UPPER CRUST: The Anatomy of the Perfect Tart

Yotam Ottolenghi, the famed London-based Israeli chef, is quoted saying: “The differences between a tart, a pie, and a Quiche are a blur.” With the diverse backgrounds of many Canadians, this is certainly true – one person’s pie is another person’s tart and both seem interchangeable. In fact, the French word ‘Tarte’ can mean either pie or tart.

Starting as an apple pie and ending as an apple tart, the Tatin sisters Stephanie and Caroline of the Hotel Tatin in France were the first to create this blurred line. To this day we know that the upside-down pie, or tart, was made in error but the way it got that way is still oft disputed. Now a classic on many French restaurants’ menus, it shows that the best kitchen errors can become favourite dishes.

Tarts are thought to have come from Medieval times where they were viewed as high cuisine and eaten by the nobility – filled with meat rather than sweet versions. As sweeter tastes started to prevail, fruit or custard fillings became more common.

The great thing about tart or pie is that it’s usually seasonal, filled with the offerings of nature at that time of year. The Sweet Oven with a location in both Barrie and Orillia, are famous for their butter tarts. With over 20 different flavours, it’s hard to choose! From the traditional plain to chocolate chip, coconut, raisin, walnut, and their signature raspberry tart – they also carry mint Oreo for the kids and kids at heart.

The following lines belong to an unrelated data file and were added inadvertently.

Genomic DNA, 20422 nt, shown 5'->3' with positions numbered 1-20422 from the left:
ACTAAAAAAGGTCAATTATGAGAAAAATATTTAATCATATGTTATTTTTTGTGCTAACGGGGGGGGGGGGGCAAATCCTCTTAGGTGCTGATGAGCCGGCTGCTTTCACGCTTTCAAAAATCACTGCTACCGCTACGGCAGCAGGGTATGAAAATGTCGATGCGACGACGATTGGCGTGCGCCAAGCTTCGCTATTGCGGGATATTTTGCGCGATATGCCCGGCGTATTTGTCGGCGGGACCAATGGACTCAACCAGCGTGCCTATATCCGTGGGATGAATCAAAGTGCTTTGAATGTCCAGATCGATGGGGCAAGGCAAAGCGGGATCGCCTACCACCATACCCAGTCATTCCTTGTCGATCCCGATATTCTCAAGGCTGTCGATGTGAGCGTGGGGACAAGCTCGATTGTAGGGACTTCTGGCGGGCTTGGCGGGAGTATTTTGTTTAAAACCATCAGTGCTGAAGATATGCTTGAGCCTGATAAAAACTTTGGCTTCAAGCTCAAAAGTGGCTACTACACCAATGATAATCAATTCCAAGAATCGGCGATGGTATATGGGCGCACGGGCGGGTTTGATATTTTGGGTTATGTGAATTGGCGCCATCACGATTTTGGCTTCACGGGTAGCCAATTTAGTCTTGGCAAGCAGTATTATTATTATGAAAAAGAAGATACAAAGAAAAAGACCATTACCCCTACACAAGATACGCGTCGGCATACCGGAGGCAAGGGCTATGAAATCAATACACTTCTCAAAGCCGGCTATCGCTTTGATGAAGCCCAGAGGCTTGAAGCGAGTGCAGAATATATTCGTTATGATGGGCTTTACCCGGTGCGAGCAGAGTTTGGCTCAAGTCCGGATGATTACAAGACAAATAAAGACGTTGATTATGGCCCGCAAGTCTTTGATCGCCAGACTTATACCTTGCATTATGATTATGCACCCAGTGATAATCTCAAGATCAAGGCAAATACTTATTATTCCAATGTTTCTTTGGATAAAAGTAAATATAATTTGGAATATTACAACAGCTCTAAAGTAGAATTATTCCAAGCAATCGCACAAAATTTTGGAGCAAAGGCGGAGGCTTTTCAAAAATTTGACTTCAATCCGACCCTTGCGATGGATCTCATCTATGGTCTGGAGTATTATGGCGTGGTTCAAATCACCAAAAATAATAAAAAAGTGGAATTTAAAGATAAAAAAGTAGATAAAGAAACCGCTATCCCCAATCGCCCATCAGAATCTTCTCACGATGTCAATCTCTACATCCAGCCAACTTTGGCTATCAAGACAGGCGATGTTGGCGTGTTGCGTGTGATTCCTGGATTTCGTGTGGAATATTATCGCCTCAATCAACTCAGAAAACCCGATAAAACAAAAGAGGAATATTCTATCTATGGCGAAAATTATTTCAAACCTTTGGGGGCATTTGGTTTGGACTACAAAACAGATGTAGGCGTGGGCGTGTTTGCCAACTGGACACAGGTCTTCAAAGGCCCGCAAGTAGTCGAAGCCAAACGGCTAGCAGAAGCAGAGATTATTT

To blur the lines between pie and tart, Campbell’s British Food and Tea Room in Barrie does UK favourites like the meat pie. They also make a Scotch Pie, Shepherd’s pie, and classic pastries, including sausage rolls.

Murphy’s Farm Market in Alliston makes all pastry and filling by hand. Pie choices change with the season depending on what delicious fruits are being harvested. Their wild blueberry, raspberry, and apple pies are staples that can be found in the bakery all year long. In the spring, they start with rhubarb pies. Those are quickly followed by strawberry rhubarb, raspberry rhubarb, and peach pies. Once the weather cools down in the fall, their pumpkin and mincemeats pies are some of their customer favourites!

For a more continental slant, try Oporto BBQ in Barrie for its Portuguese custard tarts. Pasteis de Nata is an egg tart dusted with cinnamon, found mostly in Portugal (especially Lisbon) and Brazil.

It is traditionally served with coffee or fresh orange juice at breakfast and is well worth trying. These little tarts were created by the monks in the Jeronimos Monastery. At that time the nuns and monks used egg whites to starch their clothes, so the leftover egg yolks became a major ingredient in desserts.

Mariposa Market in Orillia hand makes 11 different types of pie including Banana Cream, Drunken Christmas (apples, tart cherries, and cranberries with a splash of Kentucky Bourbon), and Muskoka Berry pie with blueberry, raspberry, blackberry, and cranberry.

As decadent as these pies and tarts are, it might seem tricky to recreate with vegan or gluten-free options. This is certainly not the case. There are many recipes to suit your needs, and Bakes by the Lakes in Orillia carries a wonderful selection. Their pies are gluten-free, dairy-free, and vegan and include flavours like Pumpkin, Coconut Cream, London Fog Cream, and Apple Streusel.

Savoury pies make the perfect meal for a cozy night in, while something sweet pairs seamlessly with a morning coffee. How do you like your pie?


The Sweet Oven, Barrie and Orillia

Campbell’s British Food and Tea Room, Barrie

Bakes by the Lake, Orillia

Orporto BBQ, Barrie

Murphy’s Farm Market, Alliston

Mariposa Market, Orillia

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